Zooolooo Hospitality in the Midlands

Just in case anyone had any illusions that paternalism in South Africa was dead…I can report from personal experience that it is alive and kicking in the KwaZulu Natal Midlands.

First of all, someone needs to tell hotel owners that no-one cares who they are or what they've achieved in their long and illustrious lives. Second of all, someone needs to tell them that we also couldn't give a cr*p about their socio-political views.

Allow me to elaborate…

The Husband and I set off on our annual adventure yesterday afternoon for a two-night stint in the KzN Midlands en route to Umhlanga. I had been dying to visit this particular Midlands establishment – renowned for its award winning cuisine – for years. At 5pm, we arrived and confirmed with the manageress that we would most definitely be "joining them" for dinner. We were told that we should present ourselves at 7pm for aperitifs, which would be followed by a speech by "Mr Blah-di-Blah" before dinner. Mr Blah-di-Blah's name (which I honestly did not catch) was pronounced so matter of factly that she may as well have told us we were to be addressed by Nelson Mandela himself. Although I suspected that Mr Blah-di-Blah was the hallowed owner of the establishment, I couldn't resist asking, "Er, who's he when he's at home?" It was then confirmed that he was indeed the almighty owner.

No big deal, you might be thinking. But The Husband and I have had our fair share of boutique hotel experiences where self-important proprietors actually think your life's goal is to belong to their inner circle. We were really looking forward to a private, romantic dinner to kick-start our holiday and we just had a niggly feeling about this scheduled "speech".

At 7pm sharp, we were seated on the guest house's stately patio for appertifs when, soon enough, Blah-di-Blah came bounding over to introduce himself. We decided to give him the benefit of the doubt and were on our best behaviour, exchanging pleasantries on the weather and other such engrossing topics. He then bounded over to introduce himself to some more guests as they stepped onto the patio. "We've met twice before," they reminded him politely, to which he swiftly responded, "Of course! Jolly good show! I thought you looked ever so familiar!" Yeah, right.

By 7:45 The Husband was ready to eat the 18th century stonework on the guest house walls so I gently asked if we could be shown to our table. "Sure," the manager told us excitedly, "it's almost speech time!"

Oh, goody!

At this point, I suspect the owner sensed the hunger of his guests, and, eager to now get us to our tables, he let forth with a joke for the benefit of his 15-odd guests which resounded across the dining area: "Gentlemen! You pay so much to marry our wives and then you can't even get them to join you for dinner! Hahahahahahahaha!!"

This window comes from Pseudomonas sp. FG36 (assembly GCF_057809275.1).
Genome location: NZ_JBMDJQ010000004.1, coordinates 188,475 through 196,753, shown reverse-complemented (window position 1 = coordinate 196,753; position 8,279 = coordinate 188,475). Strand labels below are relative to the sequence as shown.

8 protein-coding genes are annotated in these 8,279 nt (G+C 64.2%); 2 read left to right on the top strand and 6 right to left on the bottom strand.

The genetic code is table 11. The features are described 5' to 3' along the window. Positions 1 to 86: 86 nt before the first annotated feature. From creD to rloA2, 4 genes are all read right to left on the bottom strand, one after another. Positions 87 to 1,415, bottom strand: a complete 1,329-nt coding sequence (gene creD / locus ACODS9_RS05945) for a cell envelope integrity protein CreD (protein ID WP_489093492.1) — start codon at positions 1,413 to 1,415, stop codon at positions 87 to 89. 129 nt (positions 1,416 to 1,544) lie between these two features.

I don't even know how to comment on that, er, joke. I think it speaks for itself – although God knows what it's saying.

But his speech proved even better. Guests were treated to a 15-minute history of the his childhood in the Transkei, playing cricket with his best friend, Prince What's-his-face. During these idyllic times, the Prince bowled, while Blah-di-Blah batted, because, of course, such was the hierarchy in those times. (This was also put forward as the reason behind the Eastern Cape producing international stars like Makhaya Ntini who's "a phenomenal bowler" but who "can't bat".) We were then reminded that nowadays, the inverse is, of course, true: "the white boys" are bowling and black people are batting.

Just then, with no sense of irony whatsoever, he moved on to the topic of his "zooolooo" staff members, for whom it is apparently still "a pleasure to serve". Guests were then told that in many places in the world it is "no longer a pleasure to serve", however, we were assured that here at Paternalism Place, it is still indeed a "pleasure to serve". We were told that we would not experience Swiss hospitality. Instead, we would be privileged to experience "zooolooo hospitality" – something that "takes a little longer", but that is "much better" in Blah-di-Blah's (ahem) humble opinion.

At this point, The Husband looked as though he was ready to throw up. Trapped in my seat, with Blah-di-Blah sounding like he could go on all night (he hadn't ommitted to mention that he'd been a lawyer in his "former life"), I came up with the ultimate act of defiance. I reached into my handbag, pulled out my faithful Tabard stick and began painstakingly Tabard-ing my big toes. Fortunately, my strappy sandals meant that protecting the top of my feet from the mozzies was a really delicate affair, requiring enormous amounts of concentraion. In this way, I was able to drown out the remainder of the discourse, until eventually, mercifully, it came to an end.

At breakfast this morning, our waitress wanted to know whether we'd be "joining them" for dinner this evening. We told them that we would like to, but gently enquired whether they would be any speeches to look forward to? Our waitress informed us that no, there would be no speeches. And I could swear I detected a bit of a twinkle in her "Zooolooo" eyes.

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